Incidentally, many of these leaders are facing investigations into graft charges and are accused of running syndicates and commission raj, the ills the BJP promises to clean if voted to power.
It was a kind of an enigma for the saffron brigade that even partition refugees, who in its narratives are victims of Muslim persecution, have by and large remained aloof to its Hindutva ideology.
The refugees who had migrated to this part of the western Bengal from the Muslim-majority east after the partition of India mostly rallied behind the Left Front, giving prominence to the larger issue before them of roti, kapda and makaan, over religious bigotry.
It’s a major antithesis to the BJP’s Hindutva ideology built around Hindu victimhood. Hence, all along it has been an endeavour of the saffron ideologues to fit the piece of the jigsaw puzzle into their Hindutva gambit. Their painstaking efforts are coming handy for the BJP this election. Whether it will be enough to seal a victory for the BJP will be known only on May 2.
Regionalism a challenge to Hindutva
Further, since the Left Front, headed by the Communist Party of India (Marxist) came to power in 1977, the state has been ruled by parties with strong regional underpinning, laying a larger emphasis on federalism.
Just as the incumbent TMC government is seen as being always at loggerheads with the Central government, the erstwhile Left Front governments too had periodically asserted its independence of the Union government and whipped up Bengali regional sentiment.
One classic example of such an assertion was Marxist chief minister Jyoti Basu’s vow to build the 840 MW Bakreshwar Thermal Power Project with “blood of Bengal” after the Centre refused funding.
The then-Left Front government held blood donation camps to raise funds for the project, galvanising an anti-Centre sentiment in the state.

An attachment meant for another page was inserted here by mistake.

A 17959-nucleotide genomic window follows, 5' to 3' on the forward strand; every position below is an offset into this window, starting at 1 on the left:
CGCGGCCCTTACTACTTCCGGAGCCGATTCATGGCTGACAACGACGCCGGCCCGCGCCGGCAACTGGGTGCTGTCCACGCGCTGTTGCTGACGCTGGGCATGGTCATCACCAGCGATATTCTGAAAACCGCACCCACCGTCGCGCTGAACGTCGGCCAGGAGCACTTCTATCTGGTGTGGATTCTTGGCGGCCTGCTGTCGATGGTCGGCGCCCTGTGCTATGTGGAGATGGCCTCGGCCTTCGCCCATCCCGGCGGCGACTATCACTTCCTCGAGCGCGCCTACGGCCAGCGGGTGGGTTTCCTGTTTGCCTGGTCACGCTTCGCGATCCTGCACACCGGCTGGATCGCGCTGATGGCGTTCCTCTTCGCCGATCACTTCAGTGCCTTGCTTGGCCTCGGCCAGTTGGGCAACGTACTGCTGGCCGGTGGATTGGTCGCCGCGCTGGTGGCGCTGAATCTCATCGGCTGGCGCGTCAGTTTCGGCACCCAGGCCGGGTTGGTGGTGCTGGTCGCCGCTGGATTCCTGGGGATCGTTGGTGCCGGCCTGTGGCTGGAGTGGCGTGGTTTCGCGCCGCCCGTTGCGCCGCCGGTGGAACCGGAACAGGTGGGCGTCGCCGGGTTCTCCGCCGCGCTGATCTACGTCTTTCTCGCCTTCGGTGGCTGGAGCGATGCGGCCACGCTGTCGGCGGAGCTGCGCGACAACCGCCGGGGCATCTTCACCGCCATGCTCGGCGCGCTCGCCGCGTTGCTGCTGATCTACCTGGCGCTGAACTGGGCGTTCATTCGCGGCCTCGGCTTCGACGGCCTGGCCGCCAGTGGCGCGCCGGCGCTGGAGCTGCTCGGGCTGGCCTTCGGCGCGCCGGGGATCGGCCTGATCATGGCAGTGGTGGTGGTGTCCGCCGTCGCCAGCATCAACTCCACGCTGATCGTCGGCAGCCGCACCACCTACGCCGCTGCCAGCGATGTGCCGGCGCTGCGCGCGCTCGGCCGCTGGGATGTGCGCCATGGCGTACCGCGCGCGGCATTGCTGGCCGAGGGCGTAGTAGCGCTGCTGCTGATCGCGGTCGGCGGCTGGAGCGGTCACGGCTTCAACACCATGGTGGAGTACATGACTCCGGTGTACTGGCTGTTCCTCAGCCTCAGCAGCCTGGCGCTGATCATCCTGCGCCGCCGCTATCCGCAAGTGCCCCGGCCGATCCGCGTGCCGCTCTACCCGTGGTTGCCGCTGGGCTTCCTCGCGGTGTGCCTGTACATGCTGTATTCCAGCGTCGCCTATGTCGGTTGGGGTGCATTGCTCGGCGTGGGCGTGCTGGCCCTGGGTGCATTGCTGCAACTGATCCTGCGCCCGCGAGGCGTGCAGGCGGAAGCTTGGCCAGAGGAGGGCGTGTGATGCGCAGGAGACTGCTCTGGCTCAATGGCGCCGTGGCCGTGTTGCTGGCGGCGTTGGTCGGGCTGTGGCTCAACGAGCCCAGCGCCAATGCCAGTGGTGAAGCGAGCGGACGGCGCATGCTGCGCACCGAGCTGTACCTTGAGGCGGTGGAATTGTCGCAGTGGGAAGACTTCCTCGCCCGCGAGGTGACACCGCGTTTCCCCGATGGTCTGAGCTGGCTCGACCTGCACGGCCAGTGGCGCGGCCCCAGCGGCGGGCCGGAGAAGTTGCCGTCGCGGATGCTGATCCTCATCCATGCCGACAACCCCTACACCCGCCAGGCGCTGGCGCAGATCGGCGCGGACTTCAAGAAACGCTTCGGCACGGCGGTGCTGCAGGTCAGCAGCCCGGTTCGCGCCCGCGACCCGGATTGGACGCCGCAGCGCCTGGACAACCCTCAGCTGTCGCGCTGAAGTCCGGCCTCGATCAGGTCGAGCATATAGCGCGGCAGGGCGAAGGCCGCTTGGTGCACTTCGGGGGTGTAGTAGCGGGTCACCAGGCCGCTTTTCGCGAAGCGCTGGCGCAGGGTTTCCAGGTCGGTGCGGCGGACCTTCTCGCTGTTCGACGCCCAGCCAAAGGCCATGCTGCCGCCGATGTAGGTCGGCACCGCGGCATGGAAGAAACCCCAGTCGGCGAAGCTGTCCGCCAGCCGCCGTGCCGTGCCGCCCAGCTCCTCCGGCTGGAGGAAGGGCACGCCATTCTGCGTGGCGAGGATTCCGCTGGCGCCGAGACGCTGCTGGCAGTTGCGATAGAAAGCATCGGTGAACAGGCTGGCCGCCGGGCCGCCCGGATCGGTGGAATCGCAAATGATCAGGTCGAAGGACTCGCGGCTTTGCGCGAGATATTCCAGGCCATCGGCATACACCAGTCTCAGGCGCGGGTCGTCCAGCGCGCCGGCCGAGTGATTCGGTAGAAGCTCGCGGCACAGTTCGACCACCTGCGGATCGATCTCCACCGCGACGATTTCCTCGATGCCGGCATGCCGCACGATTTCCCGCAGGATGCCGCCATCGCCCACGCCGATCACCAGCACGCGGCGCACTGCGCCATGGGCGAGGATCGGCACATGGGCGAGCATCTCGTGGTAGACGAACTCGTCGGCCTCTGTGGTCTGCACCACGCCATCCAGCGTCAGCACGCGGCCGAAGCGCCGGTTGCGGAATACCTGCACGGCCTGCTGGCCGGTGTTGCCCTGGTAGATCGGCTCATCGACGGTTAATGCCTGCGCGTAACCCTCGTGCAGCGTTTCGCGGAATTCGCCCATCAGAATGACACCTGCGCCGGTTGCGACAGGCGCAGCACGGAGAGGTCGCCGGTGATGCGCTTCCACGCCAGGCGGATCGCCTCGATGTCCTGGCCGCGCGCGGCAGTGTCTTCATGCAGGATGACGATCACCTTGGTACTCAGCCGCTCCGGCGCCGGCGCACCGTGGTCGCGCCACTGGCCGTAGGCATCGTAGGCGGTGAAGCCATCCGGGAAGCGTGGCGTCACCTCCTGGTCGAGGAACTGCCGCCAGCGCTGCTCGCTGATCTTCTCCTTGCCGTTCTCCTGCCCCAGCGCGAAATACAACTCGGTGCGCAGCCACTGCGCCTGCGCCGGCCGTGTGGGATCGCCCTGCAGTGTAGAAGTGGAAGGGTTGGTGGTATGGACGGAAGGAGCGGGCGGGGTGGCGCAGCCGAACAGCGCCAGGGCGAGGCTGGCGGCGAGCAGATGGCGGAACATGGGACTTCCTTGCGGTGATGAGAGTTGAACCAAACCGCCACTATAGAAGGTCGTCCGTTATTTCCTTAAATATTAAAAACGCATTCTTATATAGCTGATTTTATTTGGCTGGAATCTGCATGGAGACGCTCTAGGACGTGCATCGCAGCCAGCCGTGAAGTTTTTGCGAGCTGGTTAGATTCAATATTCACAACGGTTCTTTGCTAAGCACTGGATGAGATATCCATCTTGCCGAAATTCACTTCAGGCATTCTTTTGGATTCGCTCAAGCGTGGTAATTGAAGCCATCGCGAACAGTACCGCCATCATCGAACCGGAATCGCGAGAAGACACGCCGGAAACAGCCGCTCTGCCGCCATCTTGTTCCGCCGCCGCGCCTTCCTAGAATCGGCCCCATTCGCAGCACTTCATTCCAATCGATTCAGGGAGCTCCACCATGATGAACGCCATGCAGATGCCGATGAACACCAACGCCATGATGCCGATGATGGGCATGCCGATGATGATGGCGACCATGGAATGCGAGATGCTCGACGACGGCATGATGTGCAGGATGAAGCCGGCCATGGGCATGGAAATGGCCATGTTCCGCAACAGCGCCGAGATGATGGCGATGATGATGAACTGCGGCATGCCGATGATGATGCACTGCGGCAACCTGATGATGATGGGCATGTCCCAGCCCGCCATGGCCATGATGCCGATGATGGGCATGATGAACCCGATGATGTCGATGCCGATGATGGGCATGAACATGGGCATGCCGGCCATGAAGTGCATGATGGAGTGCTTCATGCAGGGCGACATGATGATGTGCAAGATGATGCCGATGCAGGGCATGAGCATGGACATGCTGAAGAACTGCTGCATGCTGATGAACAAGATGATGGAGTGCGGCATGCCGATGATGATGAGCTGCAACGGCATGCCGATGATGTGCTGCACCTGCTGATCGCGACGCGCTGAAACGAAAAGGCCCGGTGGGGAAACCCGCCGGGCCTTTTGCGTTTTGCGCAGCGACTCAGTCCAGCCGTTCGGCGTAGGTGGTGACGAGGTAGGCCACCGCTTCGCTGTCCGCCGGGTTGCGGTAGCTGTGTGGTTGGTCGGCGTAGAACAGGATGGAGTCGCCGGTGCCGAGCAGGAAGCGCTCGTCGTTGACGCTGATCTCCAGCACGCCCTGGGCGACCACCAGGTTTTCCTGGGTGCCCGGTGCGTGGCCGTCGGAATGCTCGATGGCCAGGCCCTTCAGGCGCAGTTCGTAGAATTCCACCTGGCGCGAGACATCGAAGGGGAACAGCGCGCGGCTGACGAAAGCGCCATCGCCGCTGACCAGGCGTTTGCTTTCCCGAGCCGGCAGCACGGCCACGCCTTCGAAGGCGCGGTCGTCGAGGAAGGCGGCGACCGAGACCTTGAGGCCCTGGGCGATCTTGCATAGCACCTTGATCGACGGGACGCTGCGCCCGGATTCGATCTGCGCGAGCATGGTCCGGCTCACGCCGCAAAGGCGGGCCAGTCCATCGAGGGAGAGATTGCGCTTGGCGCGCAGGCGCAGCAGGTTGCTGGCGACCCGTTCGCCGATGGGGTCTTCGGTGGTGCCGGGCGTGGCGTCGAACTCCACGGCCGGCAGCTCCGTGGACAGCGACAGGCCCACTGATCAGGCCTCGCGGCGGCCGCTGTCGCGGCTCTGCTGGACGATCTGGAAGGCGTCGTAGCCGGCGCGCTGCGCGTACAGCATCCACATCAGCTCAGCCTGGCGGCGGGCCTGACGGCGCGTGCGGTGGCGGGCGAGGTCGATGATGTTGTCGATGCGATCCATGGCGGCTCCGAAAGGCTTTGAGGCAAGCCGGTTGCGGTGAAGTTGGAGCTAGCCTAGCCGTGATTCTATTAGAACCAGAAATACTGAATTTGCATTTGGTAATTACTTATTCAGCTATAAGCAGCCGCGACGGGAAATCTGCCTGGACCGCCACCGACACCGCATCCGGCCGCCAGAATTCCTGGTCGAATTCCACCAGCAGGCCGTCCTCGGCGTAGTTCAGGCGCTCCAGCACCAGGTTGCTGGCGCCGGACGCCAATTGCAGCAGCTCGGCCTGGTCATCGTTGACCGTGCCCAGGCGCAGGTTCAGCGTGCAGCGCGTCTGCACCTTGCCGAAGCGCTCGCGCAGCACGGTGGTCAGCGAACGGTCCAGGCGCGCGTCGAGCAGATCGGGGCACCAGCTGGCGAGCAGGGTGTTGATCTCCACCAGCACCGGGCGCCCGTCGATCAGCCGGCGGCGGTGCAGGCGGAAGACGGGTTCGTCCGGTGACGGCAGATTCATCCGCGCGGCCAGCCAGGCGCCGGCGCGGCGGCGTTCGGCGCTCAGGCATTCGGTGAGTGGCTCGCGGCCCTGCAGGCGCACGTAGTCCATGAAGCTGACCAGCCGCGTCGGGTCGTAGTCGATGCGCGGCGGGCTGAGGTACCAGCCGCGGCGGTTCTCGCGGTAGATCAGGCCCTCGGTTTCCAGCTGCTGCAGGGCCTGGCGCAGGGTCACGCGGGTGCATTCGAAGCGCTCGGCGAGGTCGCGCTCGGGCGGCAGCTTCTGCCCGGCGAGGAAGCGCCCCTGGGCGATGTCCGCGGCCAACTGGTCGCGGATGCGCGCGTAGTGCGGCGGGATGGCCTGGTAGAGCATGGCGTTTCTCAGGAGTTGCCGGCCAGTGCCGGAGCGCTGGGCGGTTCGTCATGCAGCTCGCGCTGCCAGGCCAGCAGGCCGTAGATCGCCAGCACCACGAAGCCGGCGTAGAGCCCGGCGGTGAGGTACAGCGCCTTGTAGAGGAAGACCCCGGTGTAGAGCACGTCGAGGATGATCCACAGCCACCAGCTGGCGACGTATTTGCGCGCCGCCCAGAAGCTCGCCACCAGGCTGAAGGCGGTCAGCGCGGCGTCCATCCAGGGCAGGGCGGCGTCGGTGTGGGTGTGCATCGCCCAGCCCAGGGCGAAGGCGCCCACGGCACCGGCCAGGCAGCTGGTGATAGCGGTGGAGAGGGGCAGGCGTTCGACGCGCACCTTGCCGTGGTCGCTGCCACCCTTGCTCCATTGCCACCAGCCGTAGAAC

Thus, in the popular political narratives of Bengal, the Centre is always an aggressor and the state a victim. This has resulted in consolidation of Bengali regional identity pausing challenge to any ultra-nationalist or Hindutva construct.
A win in Bengal by Hindu nationalist BJP will deconstruct that social and political ethos built around Bengali asmita (pride).
“This will be a major perception victory for ultra-nationalist forces like RSS-BJP combine over regionalism not only in Bengal, but also elsewhere in the country, particularly down south where regional sentiment is as high if not more,” pointed out political commentator and author Subir Bhaumik.
It is the regional forces which are now mostly standing up to the BJP’s might as the regional aspiration and identity has turned out to be the biggest challenger to a pan-Hindu India.
Beyond the ideology, the fall of Mamata Banerjee, a regional satrap, will add a momentum to the BJP-led central government’s push towards a more centralised system of governance as against cooperative federalism.
The incumbent TMC government in West Bengal is most vocal against the contentious agenda of the Modi government such as implementing the Citizenship Amendment Act (CAA), reforms in power and agriculture sector and labour laws.
The non-BJP governments’ fight against the Centre will definitely be weakened in the absence of a dogged Mamata Banerjee at the helm in West Bengal.
On the other hand a defeat of the BJP in West Bengal will give much needed ammunition to the opposition to mount a spirited assault on the Narendra Modi government.
The Modi government is now passing through its weakest phase ever at the helms with economy in doldrums, farmers up-in arms, petroleum prices causing deep holes in the pockets of aam aadmi and the Covid-pandemic raising its ugly fang once again.
Amidst all these, a defeat in Bengal would be the last thing the BJP leadership would want at this juncture after putting so much stake in this election.
Barring Assam, the BJP does not stand any chance of its own in other poll-bound states—Tamil Nadu, Kerala and Puducherry. Even in Assam, the BJP’s prospects does not seem as bright as it was projected before the commencement of election process.
A defeat for the BJP in West Bengal may compel, one hopes against the hope, the party to take a hard-look on its strategy of communal polarisation as an effective plank to win elections, particularly in states where a large chunk of voters are from minority communities.
In West Bengal, a TMC victory may lead to a rise in Bengali parochialism. After all, a powerful narrative in this electoral contest has been identity—a tussle between Banglar nijer mey (Bengal’s own daughter) versus bohiragoto (outsiders).